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Beyond the Earth we know and inhabit lies another world: the Black World, a terrifying parallel dimension that few even know exists. For centuries the two worlds have maintained a peace treaty enabling them to live side-by-side in relative harmony. But as the 20th Century draws to an end the pact is due for renewal. A militant faction from the Black World will stop at nothing to prevent the signing. Taki Renzaburo is a Black Guard, one of a group of undercover agents that defend the balance between the two zones. Together with Makie, a Black Guard from the other side, he is charged with protecting Giuseppe Mayart, an ambassador who has come to Tokyo to sign the treaty.

First released in 1987, Wicked City still rates as one of the classic Manga titles. It’s a disturbing tale that mixes the common elements of anime success—sex, violence and creatures with slimy tentacles—to good effect. Taki is a Bond-like hero whose fatal flaw is a romantic streak bigger than Mount Fuji, Makie is a cool and controlled otherworldly beauty with killer fingernails, and Mayart a lecherous little demon who hides great wisdom behind his obsession with female flesh.

The animation has been surpassed since, but Wicked City still possesses mind-bending visuals. What it lacks in Hollywood slickness it makes up for in sheer audacity. Mutation, regeneration and transfiguration are the order of the day as the tentacled ones become ever more bizarre and twisted opponents for Taki and Makie. As ever with Manga the soundtrack provides equal atmosphere and the remastered, surround sound English dub is an impressive one.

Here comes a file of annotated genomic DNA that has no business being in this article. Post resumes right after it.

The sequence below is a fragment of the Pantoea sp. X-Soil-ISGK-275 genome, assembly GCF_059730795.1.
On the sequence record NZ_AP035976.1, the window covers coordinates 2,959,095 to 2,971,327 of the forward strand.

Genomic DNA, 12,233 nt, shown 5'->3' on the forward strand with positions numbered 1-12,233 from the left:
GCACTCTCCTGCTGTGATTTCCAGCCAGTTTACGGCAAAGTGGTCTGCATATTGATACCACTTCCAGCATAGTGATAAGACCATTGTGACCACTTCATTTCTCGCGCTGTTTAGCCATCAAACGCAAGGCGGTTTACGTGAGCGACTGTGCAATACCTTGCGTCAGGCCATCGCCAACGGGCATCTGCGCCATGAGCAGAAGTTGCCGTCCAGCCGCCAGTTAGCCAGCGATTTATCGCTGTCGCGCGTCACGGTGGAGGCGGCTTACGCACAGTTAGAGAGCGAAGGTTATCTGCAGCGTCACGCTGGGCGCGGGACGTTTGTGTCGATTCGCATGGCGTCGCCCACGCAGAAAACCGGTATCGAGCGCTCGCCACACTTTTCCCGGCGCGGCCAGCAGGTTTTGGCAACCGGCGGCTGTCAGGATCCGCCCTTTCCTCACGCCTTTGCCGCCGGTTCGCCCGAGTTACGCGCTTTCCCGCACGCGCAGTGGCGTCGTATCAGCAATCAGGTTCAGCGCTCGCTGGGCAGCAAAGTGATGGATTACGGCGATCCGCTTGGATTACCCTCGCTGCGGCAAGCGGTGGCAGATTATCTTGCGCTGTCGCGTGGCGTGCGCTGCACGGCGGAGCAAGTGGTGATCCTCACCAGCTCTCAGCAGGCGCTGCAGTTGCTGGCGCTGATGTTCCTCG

Unfortunately Wicked City is also a showcase for many of Manga’s less appealing qualities. Makie may be tougher than Taki, but she still manages to get gang-raped at roughly ten-minute intervals. Each time her tears are accompanied by screams more of reluctant enjoyment than pain and fear. Not one for the kiddies. There’s not much extra included on the DVD release, although a 15 minute handycam Q&A with the director reveals the man with the tortured imagination to be surprisingly bland and uninteresting. It’s always the quiet ones you have to watch out for.
Stuart Whitmore

Published August 30, 2001

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You can buy it HERE - next day delivery within Australia


VOICES OF: Richard Barnes, Dean Elliot, Richard George, Dougray Grant

DIRECTOR: Yoshiaki Kawajiri

RUNNING TIME: 82 minutes


DVD RELEASE: June 12, 2001

Interview with the director; Character profiles; Theatrical trailers; Languages: English (5.1 and 2.0 stereo), Japanese (with or without English subtitles); Aspect ratio: 4:3

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